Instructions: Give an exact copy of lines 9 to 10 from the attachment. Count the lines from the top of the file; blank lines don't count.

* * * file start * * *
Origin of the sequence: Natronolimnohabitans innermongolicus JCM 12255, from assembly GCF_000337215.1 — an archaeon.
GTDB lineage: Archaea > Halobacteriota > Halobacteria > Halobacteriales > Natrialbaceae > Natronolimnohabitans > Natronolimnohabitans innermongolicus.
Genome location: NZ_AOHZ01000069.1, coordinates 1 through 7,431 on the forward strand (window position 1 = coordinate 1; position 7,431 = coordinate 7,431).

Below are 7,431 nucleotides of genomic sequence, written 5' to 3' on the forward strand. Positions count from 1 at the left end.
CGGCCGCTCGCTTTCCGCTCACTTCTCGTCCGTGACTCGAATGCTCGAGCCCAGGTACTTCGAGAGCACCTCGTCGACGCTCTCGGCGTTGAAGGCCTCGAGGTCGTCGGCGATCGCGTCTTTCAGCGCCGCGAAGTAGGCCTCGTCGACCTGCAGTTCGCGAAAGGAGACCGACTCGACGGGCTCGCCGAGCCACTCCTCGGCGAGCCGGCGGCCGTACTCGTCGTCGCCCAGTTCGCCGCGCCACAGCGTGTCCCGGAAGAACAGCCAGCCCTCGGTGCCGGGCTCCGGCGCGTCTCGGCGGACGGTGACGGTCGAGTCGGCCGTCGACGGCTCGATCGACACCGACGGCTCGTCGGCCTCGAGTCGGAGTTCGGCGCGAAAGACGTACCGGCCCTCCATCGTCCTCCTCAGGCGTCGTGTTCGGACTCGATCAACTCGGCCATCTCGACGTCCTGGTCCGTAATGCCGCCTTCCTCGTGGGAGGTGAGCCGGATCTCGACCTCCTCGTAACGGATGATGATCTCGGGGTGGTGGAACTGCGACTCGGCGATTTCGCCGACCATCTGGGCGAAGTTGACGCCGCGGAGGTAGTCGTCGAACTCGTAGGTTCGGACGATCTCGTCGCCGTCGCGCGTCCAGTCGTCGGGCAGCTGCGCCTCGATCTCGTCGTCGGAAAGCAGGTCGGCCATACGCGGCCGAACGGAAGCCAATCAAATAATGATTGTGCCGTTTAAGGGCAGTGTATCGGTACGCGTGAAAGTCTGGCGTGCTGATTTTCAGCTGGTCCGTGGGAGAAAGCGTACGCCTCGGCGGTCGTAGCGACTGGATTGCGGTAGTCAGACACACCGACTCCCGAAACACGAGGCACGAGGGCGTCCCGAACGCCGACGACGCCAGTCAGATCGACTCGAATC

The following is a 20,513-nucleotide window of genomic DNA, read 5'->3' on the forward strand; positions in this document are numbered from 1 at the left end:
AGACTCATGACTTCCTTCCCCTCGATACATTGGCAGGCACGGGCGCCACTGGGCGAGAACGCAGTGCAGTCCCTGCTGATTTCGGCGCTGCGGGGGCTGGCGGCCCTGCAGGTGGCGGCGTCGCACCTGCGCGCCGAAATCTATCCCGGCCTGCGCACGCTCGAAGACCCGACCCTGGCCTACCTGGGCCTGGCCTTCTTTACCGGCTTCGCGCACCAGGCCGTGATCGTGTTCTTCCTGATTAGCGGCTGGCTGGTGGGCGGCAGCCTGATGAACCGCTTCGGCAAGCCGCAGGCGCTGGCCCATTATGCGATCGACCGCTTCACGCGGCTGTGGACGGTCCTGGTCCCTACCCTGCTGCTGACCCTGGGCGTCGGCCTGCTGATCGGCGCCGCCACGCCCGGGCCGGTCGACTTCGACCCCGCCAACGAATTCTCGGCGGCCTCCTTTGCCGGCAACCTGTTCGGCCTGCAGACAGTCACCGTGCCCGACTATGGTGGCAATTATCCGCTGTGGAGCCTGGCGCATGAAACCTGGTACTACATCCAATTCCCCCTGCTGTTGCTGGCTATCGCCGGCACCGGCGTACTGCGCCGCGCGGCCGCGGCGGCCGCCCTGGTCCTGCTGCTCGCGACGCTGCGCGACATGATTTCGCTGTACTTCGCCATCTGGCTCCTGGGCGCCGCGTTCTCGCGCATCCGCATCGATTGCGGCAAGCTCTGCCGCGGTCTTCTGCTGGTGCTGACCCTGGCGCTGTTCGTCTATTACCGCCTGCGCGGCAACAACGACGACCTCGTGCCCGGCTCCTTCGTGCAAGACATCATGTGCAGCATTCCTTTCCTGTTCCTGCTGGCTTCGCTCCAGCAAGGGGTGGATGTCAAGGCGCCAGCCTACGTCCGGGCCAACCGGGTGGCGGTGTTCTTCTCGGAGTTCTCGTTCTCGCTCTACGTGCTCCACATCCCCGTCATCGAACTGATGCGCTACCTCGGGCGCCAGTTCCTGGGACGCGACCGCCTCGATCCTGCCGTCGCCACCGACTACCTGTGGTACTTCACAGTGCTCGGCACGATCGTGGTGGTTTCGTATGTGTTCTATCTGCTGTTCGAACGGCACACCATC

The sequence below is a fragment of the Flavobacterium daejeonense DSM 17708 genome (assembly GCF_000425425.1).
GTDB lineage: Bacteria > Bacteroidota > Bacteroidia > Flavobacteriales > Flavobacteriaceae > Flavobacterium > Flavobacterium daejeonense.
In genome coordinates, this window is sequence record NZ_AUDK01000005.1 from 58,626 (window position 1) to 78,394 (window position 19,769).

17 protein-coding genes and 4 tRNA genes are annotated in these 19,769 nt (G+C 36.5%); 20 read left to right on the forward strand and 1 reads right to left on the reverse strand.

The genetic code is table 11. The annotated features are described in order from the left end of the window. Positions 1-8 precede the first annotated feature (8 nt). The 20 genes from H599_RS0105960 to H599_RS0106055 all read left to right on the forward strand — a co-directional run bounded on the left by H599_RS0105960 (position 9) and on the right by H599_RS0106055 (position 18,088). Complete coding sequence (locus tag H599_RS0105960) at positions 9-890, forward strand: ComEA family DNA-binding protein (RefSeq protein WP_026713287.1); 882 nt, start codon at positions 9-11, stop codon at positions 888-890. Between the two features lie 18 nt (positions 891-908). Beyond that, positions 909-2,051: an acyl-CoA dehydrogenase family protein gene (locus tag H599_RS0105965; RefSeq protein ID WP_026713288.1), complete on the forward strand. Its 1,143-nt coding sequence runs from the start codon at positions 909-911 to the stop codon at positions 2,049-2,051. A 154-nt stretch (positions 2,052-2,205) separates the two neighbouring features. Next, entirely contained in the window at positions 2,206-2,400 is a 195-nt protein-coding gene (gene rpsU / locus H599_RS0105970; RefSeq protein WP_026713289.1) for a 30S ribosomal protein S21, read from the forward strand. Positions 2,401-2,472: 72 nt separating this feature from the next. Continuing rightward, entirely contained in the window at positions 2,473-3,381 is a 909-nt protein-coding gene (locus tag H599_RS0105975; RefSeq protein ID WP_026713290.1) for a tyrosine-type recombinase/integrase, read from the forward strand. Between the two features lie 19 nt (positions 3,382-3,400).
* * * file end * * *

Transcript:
GTDB lineage: Bacteria > Bacteroidota > Bacteroidia > Flavobacteriales > Flavobacteriaceae > Flavobacterium > Flavobacterium daejeonense.
In genome coordinates, this window is sequence record NZ_AUDK01000005.1 from 58,626 (window position 1) to 78,394 (window position 19,769).